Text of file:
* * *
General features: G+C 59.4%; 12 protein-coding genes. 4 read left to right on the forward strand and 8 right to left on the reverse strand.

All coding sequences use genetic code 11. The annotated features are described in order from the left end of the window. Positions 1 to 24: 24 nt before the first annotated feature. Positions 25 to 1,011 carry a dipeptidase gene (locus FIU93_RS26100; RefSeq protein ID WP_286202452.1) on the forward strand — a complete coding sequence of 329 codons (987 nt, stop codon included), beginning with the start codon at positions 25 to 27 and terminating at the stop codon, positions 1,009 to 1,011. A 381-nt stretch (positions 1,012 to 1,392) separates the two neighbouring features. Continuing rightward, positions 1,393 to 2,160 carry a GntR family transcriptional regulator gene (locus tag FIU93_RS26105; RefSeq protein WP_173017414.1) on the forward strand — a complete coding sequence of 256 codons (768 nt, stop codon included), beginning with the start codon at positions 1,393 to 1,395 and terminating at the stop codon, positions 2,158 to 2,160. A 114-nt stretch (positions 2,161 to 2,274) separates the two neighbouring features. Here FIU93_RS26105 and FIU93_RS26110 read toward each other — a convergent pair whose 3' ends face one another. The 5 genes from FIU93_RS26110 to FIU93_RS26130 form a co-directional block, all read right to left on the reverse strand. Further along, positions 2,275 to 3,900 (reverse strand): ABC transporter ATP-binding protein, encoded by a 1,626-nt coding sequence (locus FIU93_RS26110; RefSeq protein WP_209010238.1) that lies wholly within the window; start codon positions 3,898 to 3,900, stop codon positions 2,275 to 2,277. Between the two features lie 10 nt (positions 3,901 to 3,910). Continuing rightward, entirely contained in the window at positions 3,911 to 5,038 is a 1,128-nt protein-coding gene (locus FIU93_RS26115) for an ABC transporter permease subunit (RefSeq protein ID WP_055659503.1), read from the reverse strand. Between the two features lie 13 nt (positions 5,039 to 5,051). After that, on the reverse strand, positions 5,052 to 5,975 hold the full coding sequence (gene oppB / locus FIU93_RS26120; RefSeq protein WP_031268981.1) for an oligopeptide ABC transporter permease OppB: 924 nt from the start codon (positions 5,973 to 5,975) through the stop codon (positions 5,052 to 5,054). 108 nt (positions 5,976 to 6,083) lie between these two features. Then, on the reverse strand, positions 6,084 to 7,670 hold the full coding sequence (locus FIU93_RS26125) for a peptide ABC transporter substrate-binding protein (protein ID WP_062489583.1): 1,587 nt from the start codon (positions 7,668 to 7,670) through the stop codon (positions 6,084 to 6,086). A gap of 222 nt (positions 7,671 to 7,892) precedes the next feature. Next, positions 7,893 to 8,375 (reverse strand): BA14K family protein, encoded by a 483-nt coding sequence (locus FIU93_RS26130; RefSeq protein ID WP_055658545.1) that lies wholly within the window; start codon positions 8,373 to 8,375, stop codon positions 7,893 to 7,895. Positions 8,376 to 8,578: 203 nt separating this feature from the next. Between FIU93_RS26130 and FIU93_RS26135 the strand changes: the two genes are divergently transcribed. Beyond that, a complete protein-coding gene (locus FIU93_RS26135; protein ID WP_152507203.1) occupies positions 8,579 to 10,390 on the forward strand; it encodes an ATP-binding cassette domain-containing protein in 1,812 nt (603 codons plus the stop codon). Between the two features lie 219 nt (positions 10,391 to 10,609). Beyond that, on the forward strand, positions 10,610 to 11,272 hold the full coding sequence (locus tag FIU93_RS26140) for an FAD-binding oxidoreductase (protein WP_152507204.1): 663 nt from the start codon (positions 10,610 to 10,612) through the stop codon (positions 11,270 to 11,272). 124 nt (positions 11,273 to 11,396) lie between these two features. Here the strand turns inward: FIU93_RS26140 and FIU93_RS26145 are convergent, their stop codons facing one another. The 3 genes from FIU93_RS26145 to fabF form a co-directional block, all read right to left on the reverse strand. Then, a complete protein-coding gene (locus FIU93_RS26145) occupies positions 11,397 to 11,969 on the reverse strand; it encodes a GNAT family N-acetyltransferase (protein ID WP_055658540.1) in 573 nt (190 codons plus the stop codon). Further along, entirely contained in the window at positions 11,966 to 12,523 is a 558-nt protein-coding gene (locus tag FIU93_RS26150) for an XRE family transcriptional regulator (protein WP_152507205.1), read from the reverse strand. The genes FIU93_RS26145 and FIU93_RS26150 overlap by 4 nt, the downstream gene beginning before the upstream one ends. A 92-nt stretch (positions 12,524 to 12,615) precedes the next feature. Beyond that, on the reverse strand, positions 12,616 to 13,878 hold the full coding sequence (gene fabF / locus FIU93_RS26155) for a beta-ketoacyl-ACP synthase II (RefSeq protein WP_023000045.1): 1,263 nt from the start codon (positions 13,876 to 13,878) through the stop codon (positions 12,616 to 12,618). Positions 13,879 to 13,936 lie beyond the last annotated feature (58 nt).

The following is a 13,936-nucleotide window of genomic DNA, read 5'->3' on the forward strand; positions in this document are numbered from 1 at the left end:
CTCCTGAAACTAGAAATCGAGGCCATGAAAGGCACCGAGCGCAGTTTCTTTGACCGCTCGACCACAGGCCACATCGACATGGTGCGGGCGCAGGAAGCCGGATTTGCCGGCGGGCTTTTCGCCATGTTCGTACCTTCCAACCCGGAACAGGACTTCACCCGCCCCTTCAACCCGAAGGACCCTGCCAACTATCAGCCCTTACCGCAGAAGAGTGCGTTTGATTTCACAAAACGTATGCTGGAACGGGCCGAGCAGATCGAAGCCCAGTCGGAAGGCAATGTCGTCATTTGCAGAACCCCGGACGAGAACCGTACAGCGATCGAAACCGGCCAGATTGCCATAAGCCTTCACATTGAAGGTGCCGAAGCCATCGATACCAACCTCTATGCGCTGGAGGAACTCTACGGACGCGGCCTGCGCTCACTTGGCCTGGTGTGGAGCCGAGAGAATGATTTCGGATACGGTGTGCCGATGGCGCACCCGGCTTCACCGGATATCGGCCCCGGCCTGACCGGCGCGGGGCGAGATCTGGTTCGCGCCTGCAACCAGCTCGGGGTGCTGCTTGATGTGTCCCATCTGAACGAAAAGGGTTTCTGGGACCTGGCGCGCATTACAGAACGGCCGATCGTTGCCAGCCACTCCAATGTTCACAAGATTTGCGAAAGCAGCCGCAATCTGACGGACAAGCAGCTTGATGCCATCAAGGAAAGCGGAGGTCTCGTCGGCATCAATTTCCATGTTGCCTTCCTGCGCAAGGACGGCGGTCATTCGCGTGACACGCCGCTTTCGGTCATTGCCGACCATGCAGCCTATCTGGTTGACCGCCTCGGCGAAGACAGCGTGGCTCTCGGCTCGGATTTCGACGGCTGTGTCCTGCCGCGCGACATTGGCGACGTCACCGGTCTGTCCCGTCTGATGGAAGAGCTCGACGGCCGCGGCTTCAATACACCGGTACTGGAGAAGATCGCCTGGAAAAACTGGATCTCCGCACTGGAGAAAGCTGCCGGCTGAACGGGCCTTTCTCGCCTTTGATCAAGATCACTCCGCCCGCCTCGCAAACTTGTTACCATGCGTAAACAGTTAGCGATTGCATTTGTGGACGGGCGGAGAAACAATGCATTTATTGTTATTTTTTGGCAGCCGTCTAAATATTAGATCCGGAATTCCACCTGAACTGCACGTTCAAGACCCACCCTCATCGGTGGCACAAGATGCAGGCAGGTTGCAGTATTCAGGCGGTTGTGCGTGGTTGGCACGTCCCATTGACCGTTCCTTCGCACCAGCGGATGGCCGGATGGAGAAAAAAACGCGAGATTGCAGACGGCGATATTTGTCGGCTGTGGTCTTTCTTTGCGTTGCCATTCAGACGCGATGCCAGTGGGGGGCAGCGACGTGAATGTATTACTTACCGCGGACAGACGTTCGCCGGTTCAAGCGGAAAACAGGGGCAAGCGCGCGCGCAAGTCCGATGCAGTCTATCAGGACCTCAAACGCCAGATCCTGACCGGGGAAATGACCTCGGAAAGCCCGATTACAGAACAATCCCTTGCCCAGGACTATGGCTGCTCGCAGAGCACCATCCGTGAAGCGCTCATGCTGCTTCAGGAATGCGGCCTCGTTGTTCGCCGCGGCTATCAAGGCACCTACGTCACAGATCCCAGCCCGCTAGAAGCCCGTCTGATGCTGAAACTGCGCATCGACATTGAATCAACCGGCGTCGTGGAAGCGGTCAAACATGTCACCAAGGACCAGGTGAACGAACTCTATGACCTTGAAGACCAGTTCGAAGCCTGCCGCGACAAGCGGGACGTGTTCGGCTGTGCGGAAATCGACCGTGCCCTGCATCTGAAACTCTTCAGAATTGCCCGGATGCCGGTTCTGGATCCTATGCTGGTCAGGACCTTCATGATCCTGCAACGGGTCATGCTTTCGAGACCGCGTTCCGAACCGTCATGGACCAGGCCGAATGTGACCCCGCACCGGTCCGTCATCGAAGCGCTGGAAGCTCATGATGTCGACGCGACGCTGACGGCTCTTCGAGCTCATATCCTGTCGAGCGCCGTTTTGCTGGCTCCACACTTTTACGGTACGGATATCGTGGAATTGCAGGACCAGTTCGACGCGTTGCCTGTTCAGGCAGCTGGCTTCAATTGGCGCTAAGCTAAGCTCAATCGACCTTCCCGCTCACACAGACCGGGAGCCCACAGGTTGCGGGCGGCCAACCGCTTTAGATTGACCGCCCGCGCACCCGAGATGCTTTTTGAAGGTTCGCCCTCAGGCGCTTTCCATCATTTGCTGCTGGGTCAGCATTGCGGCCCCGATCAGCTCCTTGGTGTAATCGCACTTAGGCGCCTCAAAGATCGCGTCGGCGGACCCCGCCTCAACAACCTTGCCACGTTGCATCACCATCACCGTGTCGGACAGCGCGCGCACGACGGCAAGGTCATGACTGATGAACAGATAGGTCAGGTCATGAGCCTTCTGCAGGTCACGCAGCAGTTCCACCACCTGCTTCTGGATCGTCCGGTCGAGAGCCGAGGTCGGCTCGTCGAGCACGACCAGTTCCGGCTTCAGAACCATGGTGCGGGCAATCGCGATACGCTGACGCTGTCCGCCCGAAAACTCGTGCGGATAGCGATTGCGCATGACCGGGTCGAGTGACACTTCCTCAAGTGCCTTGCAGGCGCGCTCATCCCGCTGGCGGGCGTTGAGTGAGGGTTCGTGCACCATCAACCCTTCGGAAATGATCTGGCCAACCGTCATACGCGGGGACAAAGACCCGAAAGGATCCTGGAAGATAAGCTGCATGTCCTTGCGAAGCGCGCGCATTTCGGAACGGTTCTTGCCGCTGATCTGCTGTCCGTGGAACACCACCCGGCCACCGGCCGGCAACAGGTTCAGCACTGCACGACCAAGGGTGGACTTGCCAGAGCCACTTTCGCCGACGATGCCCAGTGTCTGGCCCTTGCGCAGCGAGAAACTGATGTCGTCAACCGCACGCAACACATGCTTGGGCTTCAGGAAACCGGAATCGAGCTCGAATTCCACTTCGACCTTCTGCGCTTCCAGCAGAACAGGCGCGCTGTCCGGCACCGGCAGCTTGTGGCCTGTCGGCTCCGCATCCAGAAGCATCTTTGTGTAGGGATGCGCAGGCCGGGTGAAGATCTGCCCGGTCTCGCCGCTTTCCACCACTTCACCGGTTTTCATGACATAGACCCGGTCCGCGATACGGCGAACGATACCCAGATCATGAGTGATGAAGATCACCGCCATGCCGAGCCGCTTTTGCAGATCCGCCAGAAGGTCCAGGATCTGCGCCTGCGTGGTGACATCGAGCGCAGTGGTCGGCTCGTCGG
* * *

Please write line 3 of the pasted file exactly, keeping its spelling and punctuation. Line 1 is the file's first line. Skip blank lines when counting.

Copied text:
The following is a 13,936-nucleotide window of genomic DNA, read 5'->3' on the forward strand; positions in this document are numbered from 1 at the left end: